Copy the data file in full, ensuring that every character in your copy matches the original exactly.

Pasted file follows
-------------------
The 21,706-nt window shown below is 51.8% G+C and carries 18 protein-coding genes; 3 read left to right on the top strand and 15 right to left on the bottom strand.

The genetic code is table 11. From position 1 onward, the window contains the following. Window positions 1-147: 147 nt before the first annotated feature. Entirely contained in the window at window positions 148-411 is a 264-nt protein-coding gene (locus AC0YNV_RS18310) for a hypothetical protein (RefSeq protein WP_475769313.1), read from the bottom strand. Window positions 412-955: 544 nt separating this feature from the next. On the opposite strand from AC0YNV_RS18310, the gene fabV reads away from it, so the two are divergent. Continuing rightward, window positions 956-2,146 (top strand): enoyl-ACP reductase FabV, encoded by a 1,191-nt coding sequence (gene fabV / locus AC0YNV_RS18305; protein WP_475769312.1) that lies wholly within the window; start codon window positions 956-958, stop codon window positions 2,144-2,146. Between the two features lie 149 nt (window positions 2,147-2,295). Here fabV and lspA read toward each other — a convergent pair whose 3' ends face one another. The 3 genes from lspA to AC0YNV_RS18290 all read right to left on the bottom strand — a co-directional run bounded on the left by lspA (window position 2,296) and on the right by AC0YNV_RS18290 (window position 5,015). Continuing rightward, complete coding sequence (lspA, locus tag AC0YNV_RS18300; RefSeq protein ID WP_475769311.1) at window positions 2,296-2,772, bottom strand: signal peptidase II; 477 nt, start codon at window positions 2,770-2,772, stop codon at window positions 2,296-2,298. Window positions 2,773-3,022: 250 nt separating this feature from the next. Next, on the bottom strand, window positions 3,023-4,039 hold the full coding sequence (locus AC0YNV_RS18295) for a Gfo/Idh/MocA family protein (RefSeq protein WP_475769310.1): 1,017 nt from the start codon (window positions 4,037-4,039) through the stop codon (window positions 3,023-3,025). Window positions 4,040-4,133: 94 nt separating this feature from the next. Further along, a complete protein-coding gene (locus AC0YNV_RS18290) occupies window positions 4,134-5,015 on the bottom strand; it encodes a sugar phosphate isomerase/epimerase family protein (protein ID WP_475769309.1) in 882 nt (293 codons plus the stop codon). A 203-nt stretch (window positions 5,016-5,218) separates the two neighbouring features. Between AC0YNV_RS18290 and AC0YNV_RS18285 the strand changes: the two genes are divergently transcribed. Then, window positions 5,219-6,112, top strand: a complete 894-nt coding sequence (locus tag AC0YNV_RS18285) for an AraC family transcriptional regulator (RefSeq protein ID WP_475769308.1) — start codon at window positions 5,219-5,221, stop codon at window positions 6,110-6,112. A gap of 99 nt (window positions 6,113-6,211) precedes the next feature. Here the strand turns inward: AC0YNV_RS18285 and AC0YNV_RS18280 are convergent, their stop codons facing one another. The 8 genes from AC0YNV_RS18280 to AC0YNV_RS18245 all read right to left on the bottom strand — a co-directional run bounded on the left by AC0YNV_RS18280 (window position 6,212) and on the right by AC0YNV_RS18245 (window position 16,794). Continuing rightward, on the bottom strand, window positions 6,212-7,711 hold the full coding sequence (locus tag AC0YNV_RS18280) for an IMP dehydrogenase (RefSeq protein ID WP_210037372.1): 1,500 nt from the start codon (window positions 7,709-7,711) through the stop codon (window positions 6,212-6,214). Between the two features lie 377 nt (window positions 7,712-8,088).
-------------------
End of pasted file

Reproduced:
The 21,706-nt window shown below is 51.8% G+C and carries 18 protein-coding genes; 3 read left to right on the top strand and 15 right to left on the bottom strand.

The genetic code is table 11. From position 1 onward, the window contains the following. Window positions 1-147: 147 nt before the first annotated feature. Entirely contained in the window at window positions 148-411 is a 264-nt protein-coding gene (locus AC0YNV_RS18310) for a hypothetical protein (RefSeq protein WP_475769313.1), read from the bottom strand. Window positions 412-955: 544 nt separating this feature from the next. On the opposite strand from AC0YNV_RS18310, the gene fabV reads away from it, so the two are divergent. Continuing rightward, window positions 956-2,146 (top strand): enoyl-ACP reductase FabV, encoded by a 1,191-nt coding sequence (gene fabV / locus AC0YNV_RS18305; protein WP_475769312.1) that lies wholly within the window; start codon window positions 956-958, stop codon window positions 2,144-2,146. Between the two features lie 149 nt (window positions 2,147-2,295). Here fabV and lspA read toward each other — a convergent pair whose 3' ends face one another. The 3 genes from lspA to AC0YNV_RS18290 all read right to left on the bottom strand — a co-directional run bounded on the left by lspA (window position 2,296) and on the right by AC0YNV_RS18290 (window position 5,015). Continuing rightward, complete coding sequence (lspA, locus tag AC0YNV_RS18300; RefSeq protein ID WP_475769311.1) at window positions 2,296-2,772, bottom strand: signal peptidase II; 477 nt, start codon at window positions 2,770-2,772, stop codon at window positions 2,296-2,298. Window positions 2,773-3,022: 250 nt separating this feature from the next. Next, on the bottom strand, window positions 3,023-4,039 hold the full coding sequence (locus AC0YNV_RS18295) for a Gfo/Idh/MocA family protein (RefSeq protein WP_475769310.1): 1,017 nt from the start codon (window positions 4,037-4,039) through the stop codon (window positions 3,023-3,025). Window positions 4,040-4,133: 94 nt separating this feature from the next. Further along, a complete protein-coding gene (locus AC0YNV_RS18290) occupies window positions 4,134-5,015 on the bottom strand; it encodes a sugar phosphate isomerase/epimerase family protein (protein ID WP_475769309.1) in 882 nt (293 codons plus the stop codon). A 203-nt stretch (window positions 5,016-5,218) separates the two neighbouring features. Between AC0YNV_RS18290 and AC0YNV_RS18285 the strand changes: the two genes are divergently transcribed. Then, window positions 5,219-6,112, top strand: a complete 894-nt coding sequence (locus tag AC0YNV_RS18285) for an AraC family transcriptional regulator (RefSeq protein ID WP_475769308.1) — start codon at window positions 5,219-5,221, stop codon at window positions 6,110-6,112. A gap of 99 nt (window positions 6,113-6,211) precedes the next feature. Here the strand turns inward: AC0YNV_RS18285 and AC0YNV_RS18280 are convergent, their stop codons facing one another. The 8 genes from AC0YNV_RS18280 to AC0YNV_RS18245 all read right to left on the bottom strand — a co-directional run bounded on the left by AC0YNV_RS18280 (window position 6,212) and on the right by AC0YNV_RS18245 (window position 16,794). Continuing rightward, on the bottom strand, window positions 6,212-7,711 hold the full coding sequence (locus tag AC0YNV_RS18280) for an IMP dehydrogenase (RefSeq protein ID WP_210037372.1): 1,500 nt from the start codon (window positions 7,709-7,711) through the stop codon (window positions 6,212-6,214). Between the two features lie 377 nt (window positions 7,712-8,088).